Don Pate – Bass / Juni Booth – Bass / Abdoul Hakim – Bongos / Diedre Johnson – Cello / Stacy Edwards – Congas / Umar Abdul Muizz – Congas / Abdul Shahid – Drums / Howard King – Drums / James Flores – Drums / Art Gore – Drums, Electric Piano / Cedric Lawson – Electric Piano / James Blood Ulmer – Guitar / Larry Young – Organ, Bongos, Vocals / Armen Halburian – Percussion / Jumma Santos – Percussion / Poppy La Boy – Percussion / Dennis Mourouse – Saxophone / Charles Magee – Trumpet
First two tracks from the album Maintain Control by Jayne Cortez And The Firespitters.
Jayne Cortez (May 10, 1936 – December 28, 2012) was an American poet, and performance artist. Cortez was born May 10, 1936 in Fort Huachuca, Arizona, and grew up in California. She was the author of ten books of poems and performed her poetry with music on nine recordings. Cortez presented her work and ideas at universities, museums, and festivals in Africa, Asia, Europe, South America, the Caribbean and the United States. [source]
Al MacDowel – Bass
Bern Nix – Guitar
Denardo Coleman – Percussion
Charles Moffett Jr. – Tenor Saxophone
Jayne Cortez – Voice
[in remembrance of Jayne Cortez]
Earl “Fatha” Hines perform “Memories of You”, in a piano workshop in Berlin in 1965.
Earl Kenneth Hines, universally known as Earl “Fatha” Hines (December 28, 1903 – April 22, 1983), was an American jazzpianist. Hines was one of the most influential figures in the development of modern jazz piano and, according to one major source, is “one of a small number of pianists whose playing shaped the history of jazz”. [source]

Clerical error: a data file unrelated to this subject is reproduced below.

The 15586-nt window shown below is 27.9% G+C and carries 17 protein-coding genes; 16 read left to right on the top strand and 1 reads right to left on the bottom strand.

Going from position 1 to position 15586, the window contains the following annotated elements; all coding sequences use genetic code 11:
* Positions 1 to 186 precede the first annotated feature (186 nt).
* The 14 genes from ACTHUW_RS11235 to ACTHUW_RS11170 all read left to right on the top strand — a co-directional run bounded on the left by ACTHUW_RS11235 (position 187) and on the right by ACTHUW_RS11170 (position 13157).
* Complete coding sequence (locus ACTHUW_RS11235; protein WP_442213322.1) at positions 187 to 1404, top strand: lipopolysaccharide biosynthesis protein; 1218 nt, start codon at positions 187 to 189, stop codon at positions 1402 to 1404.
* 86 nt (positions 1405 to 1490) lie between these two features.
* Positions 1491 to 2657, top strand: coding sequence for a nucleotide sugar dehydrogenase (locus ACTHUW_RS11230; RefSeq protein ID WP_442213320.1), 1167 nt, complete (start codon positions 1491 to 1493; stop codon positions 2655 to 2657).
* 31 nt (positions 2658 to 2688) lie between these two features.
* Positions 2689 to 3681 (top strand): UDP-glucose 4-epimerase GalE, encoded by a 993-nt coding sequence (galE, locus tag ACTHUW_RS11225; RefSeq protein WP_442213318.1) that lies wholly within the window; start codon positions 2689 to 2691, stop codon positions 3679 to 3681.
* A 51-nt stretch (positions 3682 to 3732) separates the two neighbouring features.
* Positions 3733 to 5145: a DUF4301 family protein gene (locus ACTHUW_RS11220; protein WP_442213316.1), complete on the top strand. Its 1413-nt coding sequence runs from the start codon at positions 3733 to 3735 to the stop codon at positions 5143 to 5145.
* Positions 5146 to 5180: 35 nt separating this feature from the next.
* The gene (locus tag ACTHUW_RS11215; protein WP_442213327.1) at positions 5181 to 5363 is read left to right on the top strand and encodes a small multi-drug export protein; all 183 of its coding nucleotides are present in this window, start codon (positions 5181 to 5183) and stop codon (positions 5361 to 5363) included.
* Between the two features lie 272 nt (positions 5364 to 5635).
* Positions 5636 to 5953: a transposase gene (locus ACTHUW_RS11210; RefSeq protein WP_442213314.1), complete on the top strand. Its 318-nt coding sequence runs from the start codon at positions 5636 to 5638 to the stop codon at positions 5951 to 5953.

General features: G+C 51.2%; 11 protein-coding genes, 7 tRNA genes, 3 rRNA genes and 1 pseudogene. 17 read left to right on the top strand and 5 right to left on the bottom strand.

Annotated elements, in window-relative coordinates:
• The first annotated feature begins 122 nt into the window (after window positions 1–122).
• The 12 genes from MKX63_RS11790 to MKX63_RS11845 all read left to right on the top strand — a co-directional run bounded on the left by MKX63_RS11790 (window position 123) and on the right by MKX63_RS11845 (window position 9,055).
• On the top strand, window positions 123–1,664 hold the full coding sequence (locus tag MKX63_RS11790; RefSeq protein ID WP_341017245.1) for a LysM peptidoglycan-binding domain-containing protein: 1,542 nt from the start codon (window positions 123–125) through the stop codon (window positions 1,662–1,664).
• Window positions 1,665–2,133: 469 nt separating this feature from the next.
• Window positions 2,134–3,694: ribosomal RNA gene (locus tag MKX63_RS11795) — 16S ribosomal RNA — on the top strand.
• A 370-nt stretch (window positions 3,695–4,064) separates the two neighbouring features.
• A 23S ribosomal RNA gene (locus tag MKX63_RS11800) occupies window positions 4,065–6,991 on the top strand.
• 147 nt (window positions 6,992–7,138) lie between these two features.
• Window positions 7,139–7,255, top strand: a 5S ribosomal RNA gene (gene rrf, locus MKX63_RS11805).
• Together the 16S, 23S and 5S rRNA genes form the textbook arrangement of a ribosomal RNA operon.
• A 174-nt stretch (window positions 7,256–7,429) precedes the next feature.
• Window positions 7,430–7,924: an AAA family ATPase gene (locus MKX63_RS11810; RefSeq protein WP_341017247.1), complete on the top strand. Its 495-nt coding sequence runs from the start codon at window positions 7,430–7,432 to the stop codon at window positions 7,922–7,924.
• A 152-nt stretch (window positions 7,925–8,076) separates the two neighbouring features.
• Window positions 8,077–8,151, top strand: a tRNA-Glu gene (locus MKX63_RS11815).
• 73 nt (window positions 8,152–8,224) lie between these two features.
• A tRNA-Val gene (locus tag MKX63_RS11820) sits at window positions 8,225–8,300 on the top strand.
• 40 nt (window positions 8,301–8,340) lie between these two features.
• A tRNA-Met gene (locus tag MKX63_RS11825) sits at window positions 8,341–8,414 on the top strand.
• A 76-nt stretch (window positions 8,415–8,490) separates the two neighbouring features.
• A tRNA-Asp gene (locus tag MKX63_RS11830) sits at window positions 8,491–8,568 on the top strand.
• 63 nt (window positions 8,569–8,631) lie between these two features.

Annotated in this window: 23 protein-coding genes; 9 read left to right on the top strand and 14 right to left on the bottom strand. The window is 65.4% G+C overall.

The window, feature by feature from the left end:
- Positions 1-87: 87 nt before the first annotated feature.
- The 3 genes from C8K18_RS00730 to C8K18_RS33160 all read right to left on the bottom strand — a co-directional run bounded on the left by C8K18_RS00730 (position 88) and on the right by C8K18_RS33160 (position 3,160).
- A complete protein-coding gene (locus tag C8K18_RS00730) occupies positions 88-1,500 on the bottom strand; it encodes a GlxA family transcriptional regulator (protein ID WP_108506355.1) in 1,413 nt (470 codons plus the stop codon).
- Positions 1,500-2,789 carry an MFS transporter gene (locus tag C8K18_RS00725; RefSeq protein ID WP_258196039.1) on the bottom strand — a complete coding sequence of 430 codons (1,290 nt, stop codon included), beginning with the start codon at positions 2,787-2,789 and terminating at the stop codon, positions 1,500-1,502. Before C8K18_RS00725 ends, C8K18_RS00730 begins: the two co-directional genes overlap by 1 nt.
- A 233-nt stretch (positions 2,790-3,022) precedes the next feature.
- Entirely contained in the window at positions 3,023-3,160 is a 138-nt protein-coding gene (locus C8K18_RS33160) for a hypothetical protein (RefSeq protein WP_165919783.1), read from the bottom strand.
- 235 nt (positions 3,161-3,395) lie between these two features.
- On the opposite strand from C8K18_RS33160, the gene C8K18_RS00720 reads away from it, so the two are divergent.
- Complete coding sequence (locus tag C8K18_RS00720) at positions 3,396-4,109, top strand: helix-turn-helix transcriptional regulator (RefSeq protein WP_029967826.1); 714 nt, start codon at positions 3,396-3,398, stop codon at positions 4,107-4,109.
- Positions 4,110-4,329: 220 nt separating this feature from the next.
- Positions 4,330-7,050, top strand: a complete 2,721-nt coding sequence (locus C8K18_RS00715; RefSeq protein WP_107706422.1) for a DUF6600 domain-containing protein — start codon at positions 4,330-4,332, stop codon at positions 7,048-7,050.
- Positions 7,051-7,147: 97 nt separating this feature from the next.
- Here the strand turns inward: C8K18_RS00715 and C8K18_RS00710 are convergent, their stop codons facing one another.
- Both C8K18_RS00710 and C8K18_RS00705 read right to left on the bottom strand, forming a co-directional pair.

Photo: Earl Hines, Jazz-Tage Berlin 1965 by Max Jacoby.
New Beginnings is from the album New beginnings by Don Pullen, recorded in New York City on December 12, 1988 and released on Blue Note in 1989.
Don Pullen (December 25, 1941 – April 22, 1995) was an American jazzpianist and organist. Pullen developed a strikingly individual style throughout his career. He composed masterworks ranging from blues to bebop and modern jazz. The great variety of his body of work makes it difficult to pigeonhole his musical style. [source]
To my ears, the sweetest music on this set comes from the third album, New Beginnings, which places Pullen in a trio with bassist Gary Peacock and drummer Tony Williams. For a one-off unit, it sounds amazingly connected. Part of the success of the venture comes from the rhythm section’s forward, muscular stance. Peacock’s an amazingly versatile bassist, and here he not only offers due respect for vamps and the groove, but works the nooks and crannies in unexpected ways.
Pieces like “Once Upon a Time,” “Warriors,” and “New Beginnings” build from relatively simple vamp-oriented foundations, which offer Pullen ample opportunity to engage in his signature swoops and swirls. For some listeners, the intensity may be over the top, so be aware. But to hear the pianist fly free, launched skyward by sympathetic players who share his affinity for outer sounds, is high-octane rocket fuel for the soul. [source]
Gary Peacock – Bass / Tony Williams – Drums / Don Pullen – Piano